Aristotle writes that "genus has wider denotation than species and differentia."[9] By this wider denotation is meant for example that "both what is and what is not are objects of opinion, so that 'object of opinion' could not be species of being."[9] In the latter case would be violated the wider sense of the genus (also what isn't the genus would apply to species). Thus if "hunting" is wider than "They are", to "They are" (species) can't already apply that which is not "hunting" (genus).


They are         



"Dogs" are by such way excluded from "hunting" unlike the first table, and "They are" no longer has a connection to them.

See also


  1. ^ Layman E. Allen "Some Uses of Symbolic Logic in Law Practice" 1962J M.U.L.L. 119, at 120;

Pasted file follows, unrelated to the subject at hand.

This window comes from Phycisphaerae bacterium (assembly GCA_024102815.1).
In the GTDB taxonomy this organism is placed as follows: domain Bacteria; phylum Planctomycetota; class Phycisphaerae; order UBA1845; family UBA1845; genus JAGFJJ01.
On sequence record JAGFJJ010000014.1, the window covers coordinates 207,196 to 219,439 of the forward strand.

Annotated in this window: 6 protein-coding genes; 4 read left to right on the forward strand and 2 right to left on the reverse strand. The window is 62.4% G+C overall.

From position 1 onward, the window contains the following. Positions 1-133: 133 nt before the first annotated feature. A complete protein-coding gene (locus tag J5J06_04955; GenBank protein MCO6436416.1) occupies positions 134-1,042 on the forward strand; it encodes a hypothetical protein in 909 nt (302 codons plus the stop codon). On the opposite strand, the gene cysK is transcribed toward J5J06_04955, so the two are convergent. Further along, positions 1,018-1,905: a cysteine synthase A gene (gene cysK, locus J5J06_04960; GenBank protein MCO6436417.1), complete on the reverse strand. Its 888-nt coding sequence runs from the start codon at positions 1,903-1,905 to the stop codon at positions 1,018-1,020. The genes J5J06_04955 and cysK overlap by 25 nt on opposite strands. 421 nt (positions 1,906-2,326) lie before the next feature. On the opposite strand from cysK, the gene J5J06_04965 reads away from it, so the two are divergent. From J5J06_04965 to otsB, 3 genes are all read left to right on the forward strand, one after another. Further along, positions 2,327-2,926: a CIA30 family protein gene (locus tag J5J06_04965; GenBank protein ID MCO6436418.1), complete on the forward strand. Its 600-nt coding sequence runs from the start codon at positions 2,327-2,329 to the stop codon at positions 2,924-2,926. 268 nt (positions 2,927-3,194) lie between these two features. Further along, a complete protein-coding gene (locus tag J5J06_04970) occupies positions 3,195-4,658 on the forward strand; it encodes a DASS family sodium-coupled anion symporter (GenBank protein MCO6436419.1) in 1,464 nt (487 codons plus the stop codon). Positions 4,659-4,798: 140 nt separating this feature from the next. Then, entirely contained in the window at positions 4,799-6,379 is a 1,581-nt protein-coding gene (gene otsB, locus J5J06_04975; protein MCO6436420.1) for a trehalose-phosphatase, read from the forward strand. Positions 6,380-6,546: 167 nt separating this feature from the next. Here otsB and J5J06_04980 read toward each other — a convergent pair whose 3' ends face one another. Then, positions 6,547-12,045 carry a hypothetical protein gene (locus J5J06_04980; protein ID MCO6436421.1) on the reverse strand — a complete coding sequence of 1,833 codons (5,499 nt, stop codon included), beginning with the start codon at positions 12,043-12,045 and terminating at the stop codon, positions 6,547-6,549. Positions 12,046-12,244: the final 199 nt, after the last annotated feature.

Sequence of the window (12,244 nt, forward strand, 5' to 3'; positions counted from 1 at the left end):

2. ^ L.E. Allen & M.E. Caldwell "Modern Logic and Judicial Decision Making: A Sketch of One View" in H.W. Baade (ed.) "Jurimetrics" Basic Books Inc., New York, USA, 1963, 213, at 228
  3. ^ Ben Zimmer, "On Language: Crash Blossoms", New York Times Magazine, January 27, 2010 online text
  4. ^ Gloria Cooper, ed., Squad helps dog bite victim, and other flubs from the nation's press, Dolphin Books, 1980, ISBN 0385158289
  5. ^ Gloria Cooper, Red tape holds up new bridge, and more flubs from the nation's press, Perigee Books, 1987. ISBN 0399514066
  6. ^ 1997 Headlines at
  7. ^ Mayes, Ian (2000-04-13). "Heads you win: The readers' editor on the art of the headline writer". London: Guardian.,4273,4342940,00.html. Retrieved 2009-06-05. 
  8. ^ Fritz Spiegl, What The Papers Didn't Mean to Say Scouse Press, Liverpool, 1965
  9. ^ a b Topics by Aristotle, Book IV, Part 1, translated by W. A. Pickard-Cambridge online text

External links